A Man Injected Himself With Semen As A Back Pain Cure And It Didn’t Turn Out Well
It turns out that injecting yourself with your own semen is not a good cure for anything.
So here's a thing you should never, ever do.
In a case report published in the Irish Medical Journal, researchers described a man who was injecting himself with his own semen in a bid to cure his back pain.
The 33-year-old man took himself to the hospital with severe back pain after lifting something heavy. He'd apparently been experiencing chronic lower back pain for some time.
When doctors examined him, they discovered a red, swollen spot on his right arm. It turns out that's where he'd been injecting his own spunk.
The case report describes his semen therapy as "an innovative method to treat back pain" devised independently "of any medical advice," which is a very nice way to put that.
Perhaps most alarmingly, he'd been giving himself injections for a whole 18 months.
Prior to arriving in hospital, he'd just given himself three "doses" both into his veins and into his muscle, which caused the swelling. So not only was he injecting semen into his own body, he kept missing his veins. Just for the record, injecting random stuff into your veins can cause infections and clots, which can be dangerous, even potentially life-threatening.
And injecting semen with a needle anywhere into your body is a bad idea. But in this case, he was injecting it into his soft tissue where it was just kind of hanging out and causing inflammation.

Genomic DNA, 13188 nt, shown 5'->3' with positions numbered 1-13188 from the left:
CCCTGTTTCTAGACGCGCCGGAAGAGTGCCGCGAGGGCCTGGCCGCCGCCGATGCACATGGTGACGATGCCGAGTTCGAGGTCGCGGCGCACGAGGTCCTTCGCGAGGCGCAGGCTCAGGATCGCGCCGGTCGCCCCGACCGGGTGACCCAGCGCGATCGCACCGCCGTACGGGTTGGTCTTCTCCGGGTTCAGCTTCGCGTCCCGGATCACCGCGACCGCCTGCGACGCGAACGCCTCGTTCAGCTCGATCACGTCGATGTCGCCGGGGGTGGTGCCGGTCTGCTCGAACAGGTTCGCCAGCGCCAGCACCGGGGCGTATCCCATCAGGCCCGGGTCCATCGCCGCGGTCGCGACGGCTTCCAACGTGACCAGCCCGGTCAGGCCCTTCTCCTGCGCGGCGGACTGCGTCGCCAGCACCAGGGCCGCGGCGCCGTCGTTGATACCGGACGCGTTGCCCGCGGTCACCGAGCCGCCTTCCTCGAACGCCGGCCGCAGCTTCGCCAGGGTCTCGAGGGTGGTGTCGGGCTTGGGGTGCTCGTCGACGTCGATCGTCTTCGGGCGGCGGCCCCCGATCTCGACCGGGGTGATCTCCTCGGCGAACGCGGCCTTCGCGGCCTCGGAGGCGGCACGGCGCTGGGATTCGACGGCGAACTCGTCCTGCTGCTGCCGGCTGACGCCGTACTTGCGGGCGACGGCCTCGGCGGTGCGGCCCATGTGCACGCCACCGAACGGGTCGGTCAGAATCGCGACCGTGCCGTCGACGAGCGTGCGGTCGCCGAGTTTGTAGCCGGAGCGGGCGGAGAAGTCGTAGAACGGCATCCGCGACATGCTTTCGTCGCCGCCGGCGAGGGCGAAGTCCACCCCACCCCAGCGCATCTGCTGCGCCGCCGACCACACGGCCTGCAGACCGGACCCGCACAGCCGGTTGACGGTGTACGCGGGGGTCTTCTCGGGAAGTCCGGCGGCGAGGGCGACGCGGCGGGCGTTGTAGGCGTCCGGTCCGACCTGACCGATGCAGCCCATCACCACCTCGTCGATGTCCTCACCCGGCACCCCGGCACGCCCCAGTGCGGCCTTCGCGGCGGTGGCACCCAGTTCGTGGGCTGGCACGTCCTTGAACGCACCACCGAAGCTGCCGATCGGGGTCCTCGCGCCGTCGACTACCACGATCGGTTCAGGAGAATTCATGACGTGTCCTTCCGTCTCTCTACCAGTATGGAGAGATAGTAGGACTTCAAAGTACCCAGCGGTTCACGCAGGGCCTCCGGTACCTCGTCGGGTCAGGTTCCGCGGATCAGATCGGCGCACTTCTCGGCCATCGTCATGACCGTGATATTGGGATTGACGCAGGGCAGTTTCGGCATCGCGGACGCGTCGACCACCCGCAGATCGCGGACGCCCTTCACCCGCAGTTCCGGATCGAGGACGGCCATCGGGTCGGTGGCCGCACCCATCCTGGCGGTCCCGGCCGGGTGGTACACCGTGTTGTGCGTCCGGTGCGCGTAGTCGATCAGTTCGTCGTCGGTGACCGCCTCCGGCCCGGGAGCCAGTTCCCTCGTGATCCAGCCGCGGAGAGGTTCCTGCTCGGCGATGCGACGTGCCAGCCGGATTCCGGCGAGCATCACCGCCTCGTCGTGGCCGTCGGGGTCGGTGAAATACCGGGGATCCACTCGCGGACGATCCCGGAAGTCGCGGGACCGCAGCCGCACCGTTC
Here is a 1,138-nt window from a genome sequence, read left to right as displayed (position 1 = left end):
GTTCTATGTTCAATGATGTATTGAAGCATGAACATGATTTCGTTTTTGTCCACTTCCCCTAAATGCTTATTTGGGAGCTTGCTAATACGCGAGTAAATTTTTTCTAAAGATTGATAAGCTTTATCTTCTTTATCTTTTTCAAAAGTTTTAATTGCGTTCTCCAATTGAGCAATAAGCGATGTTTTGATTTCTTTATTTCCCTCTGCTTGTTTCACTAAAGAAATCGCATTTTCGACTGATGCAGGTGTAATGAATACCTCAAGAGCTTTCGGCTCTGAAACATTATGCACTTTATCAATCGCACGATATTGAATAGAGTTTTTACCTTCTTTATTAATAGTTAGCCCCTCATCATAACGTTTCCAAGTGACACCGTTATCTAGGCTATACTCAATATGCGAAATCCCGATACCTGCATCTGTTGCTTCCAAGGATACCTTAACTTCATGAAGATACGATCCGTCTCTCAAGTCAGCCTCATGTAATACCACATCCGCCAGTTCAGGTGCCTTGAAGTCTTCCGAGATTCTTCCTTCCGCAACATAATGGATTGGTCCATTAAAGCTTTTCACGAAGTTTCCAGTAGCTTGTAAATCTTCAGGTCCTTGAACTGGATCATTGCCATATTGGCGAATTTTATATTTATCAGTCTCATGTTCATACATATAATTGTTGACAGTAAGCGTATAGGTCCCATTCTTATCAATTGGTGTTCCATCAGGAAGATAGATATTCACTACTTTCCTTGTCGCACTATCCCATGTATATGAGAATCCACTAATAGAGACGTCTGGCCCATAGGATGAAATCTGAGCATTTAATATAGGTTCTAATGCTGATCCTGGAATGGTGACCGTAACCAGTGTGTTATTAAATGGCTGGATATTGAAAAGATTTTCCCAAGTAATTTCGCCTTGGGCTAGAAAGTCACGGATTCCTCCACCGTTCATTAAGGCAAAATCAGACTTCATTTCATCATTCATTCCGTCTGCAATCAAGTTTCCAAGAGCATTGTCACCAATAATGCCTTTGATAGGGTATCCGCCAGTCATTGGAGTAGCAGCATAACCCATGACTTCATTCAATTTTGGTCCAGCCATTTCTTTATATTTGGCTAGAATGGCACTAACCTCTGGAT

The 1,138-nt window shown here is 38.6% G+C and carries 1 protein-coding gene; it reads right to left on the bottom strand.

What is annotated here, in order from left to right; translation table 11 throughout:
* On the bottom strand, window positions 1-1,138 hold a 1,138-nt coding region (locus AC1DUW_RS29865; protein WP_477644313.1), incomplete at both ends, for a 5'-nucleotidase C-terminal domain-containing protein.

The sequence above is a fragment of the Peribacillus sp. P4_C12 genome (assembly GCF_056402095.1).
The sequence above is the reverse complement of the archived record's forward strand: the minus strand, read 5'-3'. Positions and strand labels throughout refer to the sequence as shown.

An X-ray showed exactly where the problem lay. He had an abscess and cellulitis, a serious infection of the tissue under the skin.
The case study's authors, led by Lisa Dunne of the Adelaide and Meath Hospital in Tallaght, Dublin (who declined to be interviewed by BuzzFeed News), did their homework to see if there's any medical literature regarding semen injections for back pain. Their search yielded no known cases of human use.
"A search of more eclectic internet sites and forums found no other documentation of semen injection for back pain treatment or other uses," they wrote.
"This is the first reported case of semen injection for use as a medical treatment."
The man was given an intravenous infusion of antibiotics and he eventually discharged himself from the hospital. He declined to have his abscess drained of the infection and fluid that were caused by his misguided home remedy.
It remains utterly unclear why the man thought semen injections were a good idea. But, on the bright side, his back felt better after his hospital stay.